Torg originally came out in bits; the core box had the basic system rules, drama cards, and the 'world book' that described enough of each of Torg's realms to get the GM started until the realm sourcebooks came out. (Also an adventure book with a starting adventure.)
Realm sourcebooks provided details on the different realms and also completed the rules, one topic at a time. (For example, the magic rules were in the sourcebook for Aysle, the fantasy realm, and the weird science and pulp fiction superpowers were in the Nile Empire sourcebook.)
The book I think you're referring to is the Torg Revised and Expanded rulebook. This rulebook was assembled by Torg's most dedicated fan-writer, Jim Ogle - basically it's all the core rules assembled in one place, with some editing and tidy up, and is effectively "Torg 1.5". However, this rulebook is a core rule book; it doesn't contain the world source material, or the drama deck - it was intended as an update rulebook for existing GMs, not a replacement for the core box set. To go with it there was an 'Accessory pack' which included everything from the original core box set except the rulebook.
The game uses a 'drama deck' of cards, originally available only in the core box set. The rules can be made to work fine without it, but a big part of Torg's strength is the way that the deck encouraged unconventional combat actions and created player control of the plot.
The deck was later sold separately so you may have luck finding it independently. For a while it was available on RPGNow in PDF, but that seems no longer to be the case. You can however still get the drama deck from the successor game system, MasterBook; this is similar enough that it can be made to work OK. (For people who use FileMaker, there's an old Filemaker drama card database that will print the cards.)
So, short form:
You could run Torg from just the core box set, or the Revised and Expanded rulebook. But you probably shouldn't, because you'll be missing most of the strengths of the drama deck and the cross-genre realms, and without those there's no reason to play Torg at all. (At that point, Feng Shui would be a better choice.)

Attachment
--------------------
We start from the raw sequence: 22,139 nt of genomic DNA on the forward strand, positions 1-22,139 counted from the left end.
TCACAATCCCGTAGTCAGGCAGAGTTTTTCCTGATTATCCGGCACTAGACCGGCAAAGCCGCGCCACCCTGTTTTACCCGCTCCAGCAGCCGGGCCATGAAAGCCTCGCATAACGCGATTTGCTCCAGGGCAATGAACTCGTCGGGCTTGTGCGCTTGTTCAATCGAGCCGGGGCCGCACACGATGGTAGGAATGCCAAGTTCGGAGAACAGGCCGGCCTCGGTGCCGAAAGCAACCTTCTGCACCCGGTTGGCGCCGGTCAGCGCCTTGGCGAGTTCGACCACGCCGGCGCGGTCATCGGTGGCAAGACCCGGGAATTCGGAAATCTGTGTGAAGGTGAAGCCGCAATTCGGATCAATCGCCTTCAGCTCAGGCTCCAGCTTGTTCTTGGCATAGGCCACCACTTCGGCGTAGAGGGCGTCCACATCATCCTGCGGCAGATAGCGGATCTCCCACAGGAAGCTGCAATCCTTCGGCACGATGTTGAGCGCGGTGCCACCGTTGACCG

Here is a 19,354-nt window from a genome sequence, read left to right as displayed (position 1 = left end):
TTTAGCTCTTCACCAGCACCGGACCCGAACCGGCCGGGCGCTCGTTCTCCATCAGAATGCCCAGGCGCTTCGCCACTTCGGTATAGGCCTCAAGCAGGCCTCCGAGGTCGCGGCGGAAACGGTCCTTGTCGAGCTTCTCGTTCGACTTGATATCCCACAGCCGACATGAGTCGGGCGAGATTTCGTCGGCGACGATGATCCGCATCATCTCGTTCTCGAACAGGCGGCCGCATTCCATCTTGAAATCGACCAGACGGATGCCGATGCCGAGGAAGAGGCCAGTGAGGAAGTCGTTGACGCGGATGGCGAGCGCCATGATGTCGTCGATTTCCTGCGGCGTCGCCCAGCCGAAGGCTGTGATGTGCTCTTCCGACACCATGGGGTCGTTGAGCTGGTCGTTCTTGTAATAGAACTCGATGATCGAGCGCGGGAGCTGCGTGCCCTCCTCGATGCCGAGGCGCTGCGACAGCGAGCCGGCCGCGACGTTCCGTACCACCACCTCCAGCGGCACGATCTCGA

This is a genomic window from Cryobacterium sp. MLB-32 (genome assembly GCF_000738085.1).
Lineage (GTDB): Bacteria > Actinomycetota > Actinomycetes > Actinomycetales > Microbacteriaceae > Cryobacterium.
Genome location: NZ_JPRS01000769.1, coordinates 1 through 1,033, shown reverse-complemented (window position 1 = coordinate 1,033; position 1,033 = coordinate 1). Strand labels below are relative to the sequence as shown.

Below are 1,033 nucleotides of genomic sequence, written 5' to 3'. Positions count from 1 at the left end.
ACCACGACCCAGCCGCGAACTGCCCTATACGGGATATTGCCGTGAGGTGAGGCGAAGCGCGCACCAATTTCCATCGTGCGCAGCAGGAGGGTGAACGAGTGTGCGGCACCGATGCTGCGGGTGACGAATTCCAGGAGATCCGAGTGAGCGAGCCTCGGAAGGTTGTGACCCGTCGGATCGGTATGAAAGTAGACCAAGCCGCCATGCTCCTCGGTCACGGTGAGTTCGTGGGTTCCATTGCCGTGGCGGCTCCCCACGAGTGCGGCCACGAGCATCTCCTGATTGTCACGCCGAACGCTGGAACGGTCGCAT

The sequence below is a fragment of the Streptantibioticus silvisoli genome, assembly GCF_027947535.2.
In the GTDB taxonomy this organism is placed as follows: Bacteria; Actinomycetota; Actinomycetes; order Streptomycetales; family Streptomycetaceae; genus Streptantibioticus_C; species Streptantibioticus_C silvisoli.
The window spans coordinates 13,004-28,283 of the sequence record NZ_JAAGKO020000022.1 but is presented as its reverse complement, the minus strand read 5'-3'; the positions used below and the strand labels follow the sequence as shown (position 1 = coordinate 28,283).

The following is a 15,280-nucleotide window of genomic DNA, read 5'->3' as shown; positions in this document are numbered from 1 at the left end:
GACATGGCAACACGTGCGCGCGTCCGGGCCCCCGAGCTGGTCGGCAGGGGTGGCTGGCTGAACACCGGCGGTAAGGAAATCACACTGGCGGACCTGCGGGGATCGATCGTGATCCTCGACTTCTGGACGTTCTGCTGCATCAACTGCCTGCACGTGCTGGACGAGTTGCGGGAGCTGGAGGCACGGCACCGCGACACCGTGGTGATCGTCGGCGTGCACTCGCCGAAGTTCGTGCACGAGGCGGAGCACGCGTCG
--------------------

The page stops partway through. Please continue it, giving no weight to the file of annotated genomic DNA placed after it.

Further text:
To run Torg well, I'd recommend a minimum of:
- Either the original core box set or the revised and expanded rulebook with a separately bought or home-printed drama deck.
Plus at least any two of:
The Aysle sourcebook (The fantasy realm and magic rules.)
The Nile Empire sourcebook (The pulp hero realm with weird science and pulp power rules.)
The Cyberpapacy sourcebook (A fun cyberpunk medieval-church realm, with the cybertech rules. Detailed netrunning rules were in the GodNet sourcebook, which is optional unless your group has a decker character and will spend a lot of time in the cyberpapacy.)
The Orrorsh sourcebook (The Victorian horror realm and monsters.)
The Kanawa sourcebook (Modern-day cyberpunk corporate espionage, with extra ninja and the martial arts rules.)
Rules-wise the Aysle sourcebook was originally the most critical, as several realms have some form of magic, but there's a bare-minimum spell list and magic rules in the Torg R&E book.
Good luck. Torg is hard to find now but well worth the effort; I'd argue it was the most creatively forward-looking RPG of the early 90s, implementing very early many of the great ideas that RPG design now takes for granted.
(In particular: Torg did cinematic combat before Feng Shui, multiple game character styles on an integrated system before World of Darkness, player control of plot before just about anybody, and a global integrated metaplot affected by local groups' results before... well, actually, nobody's managed it since. LFR is fun but doesn't come close.)